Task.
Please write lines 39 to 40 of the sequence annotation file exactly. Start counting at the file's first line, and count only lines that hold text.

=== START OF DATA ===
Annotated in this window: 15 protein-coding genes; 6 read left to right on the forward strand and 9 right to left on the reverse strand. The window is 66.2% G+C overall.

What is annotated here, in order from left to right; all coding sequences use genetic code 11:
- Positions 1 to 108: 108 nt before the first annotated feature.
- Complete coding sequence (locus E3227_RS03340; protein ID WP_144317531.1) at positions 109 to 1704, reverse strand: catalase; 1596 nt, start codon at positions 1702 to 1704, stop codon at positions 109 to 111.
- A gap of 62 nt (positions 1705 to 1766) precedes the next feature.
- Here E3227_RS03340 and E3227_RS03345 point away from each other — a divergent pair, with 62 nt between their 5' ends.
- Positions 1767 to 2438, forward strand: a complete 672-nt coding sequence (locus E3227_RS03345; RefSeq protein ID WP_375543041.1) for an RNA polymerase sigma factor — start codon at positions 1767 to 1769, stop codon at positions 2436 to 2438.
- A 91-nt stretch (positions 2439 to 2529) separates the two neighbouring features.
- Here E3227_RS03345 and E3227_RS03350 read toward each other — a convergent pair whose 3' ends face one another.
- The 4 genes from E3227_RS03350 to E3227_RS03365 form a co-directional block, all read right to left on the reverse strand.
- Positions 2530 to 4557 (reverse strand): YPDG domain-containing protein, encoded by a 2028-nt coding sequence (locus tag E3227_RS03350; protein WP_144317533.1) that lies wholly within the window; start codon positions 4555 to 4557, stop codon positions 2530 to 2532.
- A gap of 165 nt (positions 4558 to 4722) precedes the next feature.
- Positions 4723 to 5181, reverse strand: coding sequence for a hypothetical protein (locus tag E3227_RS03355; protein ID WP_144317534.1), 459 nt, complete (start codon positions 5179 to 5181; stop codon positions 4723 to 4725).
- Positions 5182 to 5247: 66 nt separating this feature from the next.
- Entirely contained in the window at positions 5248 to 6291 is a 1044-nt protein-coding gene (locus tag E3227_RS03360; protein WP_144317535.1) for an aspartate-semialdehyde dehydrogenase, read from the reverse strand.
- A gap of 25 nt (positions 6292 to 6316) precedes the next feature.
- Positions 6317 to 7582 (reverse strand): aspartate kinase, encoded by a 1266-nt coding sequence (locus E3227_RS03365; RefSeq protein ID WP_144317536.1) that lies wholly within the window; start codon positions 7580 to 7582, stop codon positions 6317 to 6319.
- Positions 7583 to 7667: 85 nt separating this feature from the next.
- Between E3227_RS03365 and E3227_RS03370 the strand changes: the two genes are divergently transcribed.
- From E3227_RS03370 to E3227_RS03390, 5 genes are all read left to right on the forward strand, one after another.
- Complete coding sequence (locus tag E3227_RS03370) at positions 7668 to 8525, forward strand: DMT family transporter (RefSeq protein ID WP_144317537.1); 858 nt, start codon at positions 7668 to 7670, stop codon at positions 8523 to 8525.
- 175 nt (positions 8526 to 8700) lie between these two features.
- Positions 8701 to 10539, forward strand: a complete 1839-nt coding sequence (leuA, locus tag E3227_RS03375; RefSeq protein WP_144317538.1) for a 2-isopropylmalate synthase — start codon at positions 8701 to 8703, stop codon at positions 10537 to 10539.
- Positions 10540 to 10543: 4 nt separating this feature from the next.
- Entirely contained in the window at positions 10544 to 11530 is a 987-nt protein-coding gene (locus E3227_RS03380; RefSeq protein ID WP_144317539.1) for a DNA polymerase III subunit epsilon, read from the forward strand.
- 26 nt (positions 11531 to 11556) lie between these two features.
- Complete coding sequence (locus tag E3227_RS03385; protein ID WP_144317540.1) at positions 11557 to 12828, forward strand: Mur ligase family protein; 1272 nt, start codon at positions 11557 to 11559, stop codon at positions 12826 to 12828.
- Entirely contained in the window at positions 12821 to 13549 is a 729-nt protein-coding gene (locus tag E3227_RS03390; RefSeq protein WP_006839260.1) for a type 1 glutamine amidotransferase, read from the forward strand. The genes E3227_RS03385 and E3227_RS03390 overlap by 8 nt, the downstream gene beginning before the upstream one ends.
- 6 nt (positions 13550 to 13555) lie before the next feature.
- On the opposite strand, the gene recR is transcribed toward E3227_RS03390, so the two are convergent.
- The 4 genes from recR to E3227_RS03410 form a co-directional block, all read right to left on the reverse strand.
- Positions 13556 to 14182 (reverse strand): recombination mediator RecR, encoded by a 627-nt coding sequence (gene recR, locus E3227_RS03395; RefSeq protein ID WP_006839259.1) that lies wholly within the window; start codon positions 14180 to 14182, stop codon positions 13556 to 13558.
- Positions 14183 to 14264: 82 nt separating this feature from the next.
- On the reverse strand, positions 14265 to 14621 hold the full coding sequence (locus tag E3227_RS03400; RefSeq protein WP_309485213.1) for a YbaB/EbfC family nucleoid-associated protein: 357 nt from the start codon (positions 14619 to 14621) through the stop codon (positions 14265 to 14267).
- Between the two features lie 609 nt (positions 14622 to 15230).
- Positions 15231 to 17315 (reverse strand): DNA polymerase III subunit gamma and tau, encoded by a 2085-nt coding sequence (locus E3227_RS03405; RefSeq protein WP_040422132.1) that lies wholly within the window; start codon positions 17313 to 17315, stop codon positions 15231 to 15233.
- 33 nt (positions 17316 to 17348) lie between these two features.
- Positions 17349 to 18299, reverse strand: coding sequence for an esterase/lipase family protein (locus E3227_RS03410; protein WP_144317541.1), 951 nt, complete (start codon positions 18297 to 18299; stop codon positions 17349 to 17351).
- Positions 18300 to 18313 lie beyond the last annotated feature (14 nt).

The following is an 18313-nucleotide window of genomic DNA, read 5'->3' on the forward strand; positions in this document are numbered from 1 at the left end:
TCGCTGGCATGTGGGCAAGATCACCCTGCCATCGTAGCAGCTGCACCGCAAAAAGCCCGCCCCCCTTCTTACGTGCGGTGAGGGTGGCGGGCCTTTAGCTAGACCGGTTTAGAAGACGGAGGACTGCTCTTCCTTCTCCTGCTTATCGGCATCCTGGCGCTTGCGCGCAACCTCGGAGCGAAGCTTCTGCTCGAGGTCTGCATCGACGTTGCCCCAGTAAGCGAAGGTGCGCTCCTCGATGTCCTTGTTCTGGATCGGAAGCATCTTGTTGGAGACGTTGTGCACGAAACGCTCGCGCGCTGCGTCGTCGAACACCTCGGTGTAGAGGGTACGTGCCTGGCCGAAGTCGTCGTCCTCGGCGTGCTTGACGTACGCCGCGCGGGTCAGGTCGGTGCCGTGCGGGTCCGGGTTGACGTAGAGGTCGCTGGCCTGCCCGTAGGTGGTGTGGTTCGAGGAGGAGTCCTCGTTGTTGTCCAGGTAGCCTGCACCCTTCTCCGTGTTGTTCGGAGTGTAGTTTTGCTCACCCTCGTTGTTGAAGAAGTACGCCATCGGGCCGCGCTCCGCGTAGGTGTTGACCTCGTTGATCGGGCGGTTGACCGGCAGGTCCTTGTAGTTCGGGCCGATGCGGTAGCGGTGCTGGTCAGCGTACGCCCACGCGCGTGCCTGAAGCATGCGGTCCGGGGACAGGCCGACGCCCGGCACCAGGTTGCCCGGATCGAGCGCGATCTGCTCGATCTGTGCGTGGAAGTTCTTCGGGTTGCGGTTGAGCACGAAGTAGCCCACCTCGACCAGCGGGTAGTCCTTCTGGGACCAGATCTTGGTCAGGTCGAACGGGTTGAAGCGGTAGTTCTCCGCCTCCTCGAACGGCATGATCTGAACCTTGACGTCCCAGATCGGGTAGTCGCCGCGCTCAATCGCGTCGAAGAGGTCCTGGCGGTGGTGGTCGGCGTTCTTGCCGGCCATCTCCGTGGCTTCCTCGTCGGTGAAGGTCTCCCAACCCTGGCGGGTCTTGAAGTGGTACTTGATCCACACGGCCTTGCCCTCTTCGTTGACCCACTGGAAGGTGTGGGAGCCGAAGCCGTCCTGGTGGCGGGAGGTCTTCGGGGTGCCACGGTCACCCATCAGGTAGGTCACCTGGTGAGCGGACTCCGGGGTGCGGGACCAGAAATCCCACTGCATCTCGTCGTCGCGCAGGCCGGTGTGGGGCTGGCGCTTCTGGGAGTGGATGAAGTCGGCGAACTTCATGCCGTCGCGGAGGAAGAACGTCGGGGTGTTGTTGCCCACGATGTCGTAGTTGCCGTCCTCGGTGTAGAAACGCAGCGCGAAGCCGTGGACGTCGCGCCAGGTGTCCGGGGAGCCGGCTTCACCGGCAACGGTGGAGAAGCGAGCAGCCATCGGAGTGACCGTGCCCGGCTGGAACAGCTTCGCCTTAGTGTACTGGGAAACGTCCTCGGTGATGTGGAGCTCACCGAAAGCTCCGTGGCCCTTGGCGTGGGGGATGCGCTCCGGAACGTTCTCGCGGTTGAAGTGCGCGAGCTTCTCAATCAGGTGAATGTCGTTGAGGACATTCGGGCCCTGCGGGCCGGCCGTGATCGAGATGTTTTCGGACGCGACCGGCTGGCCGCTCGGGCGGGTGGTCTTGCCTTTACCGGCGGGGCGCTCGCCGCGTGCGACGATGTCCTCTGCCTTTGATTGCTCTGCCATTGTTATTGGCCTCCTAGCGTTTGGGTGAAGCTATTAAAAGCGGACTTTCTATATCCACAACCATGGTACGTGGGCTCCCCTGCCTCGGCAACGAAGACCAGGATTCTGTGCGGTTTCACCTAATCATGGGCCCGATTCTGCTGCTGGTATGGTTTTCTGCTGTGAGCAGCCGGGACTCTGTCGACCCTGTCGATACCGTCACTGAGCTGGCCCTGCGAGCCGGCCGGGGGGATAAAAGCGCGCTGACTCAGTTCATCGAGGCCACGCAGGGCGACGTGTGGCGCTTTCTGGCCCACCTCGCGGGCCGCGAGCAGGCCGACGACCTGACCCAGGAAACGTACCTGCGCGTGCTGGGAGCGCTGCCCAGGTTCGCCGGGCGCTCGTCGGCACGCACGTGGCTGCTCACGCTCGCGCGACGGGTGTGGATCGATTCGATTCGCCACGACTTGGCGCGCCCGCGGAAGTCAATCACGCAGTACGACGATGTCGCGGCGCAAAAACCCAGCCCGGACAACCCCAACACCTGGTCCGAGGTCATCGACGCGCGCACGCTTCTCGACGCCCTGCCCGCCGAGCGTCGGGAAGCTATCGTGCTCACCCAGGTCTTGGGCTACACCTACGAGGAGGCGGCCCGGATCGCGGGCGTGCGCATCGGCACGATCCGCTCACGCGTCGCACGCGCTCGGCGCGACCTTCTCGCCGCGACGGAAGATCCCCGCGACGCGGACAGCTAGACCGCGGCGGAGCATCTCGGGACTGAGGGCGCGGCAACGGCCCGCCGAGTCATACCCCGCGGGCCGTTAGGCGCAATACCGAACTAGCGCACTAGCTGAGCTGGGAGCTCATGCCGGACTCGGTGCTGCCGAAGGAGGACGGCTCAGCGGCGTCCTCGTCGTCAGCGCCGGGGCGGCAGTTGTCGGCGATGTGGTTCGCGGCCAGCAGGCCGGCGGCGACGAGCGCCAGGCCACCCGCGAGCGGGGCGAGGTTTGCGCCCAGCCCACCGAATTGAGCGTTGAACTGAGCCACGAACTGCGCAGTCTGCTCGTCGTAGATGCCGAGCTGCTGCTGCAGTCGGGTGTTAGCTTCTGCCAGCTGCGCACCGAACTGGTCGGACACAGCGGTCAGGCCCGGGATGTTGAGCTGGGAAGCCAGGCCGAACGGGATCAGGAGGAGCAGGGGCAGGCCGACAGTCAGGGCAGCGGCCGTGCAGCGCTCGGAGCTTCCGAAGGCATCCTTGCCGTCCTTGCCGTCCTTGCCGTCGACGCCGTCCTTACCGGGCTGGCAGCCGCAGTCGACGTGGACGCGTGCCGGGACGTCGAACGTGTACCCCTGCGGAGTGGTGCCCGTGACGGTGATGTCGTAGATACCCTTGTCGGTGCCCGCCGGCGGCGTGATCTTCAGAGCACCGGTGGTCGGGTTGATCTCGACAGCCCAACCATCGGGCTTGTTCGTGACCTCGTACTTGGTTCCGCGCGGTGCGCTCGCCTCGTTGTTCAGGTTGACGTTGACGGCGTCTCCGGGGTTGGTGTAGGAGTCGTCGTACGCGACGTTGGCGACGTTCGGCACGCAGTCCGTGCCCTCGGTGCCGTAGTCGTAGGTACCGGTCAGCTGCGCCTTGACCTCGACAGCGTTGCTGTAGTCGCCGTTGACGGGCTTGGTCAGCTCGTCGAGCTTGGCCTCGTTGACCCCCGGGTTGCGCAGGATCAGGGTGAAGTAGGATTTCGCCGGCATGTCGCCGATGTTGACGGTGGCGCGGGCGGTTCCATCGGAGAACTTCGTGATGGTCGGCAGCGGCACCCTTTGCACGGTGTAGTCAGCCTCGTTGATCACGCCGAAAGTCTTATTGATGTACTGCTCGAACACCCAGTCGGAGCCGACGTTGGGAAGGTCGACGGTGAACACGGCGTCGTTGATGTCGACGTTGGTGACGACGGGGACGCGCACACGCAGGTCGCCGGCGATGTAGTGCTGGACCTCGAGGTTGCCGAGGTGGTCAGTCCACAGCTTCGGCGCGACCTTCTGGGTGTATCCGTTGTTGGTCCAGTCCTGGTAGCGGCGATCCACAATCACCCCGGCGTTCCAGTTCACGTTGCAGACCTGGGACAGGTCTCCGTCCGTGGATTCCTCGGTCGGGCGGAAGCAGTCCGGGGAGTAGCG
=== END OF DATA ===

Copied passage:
- Positions 18300 to 18313 lie beyond the last annotated feature (14 nt).

The following is an 18313-nucleotide window of genomic DNA, read 5'->3' on the forward strand; positions in this document are numbered from 1 at the left end: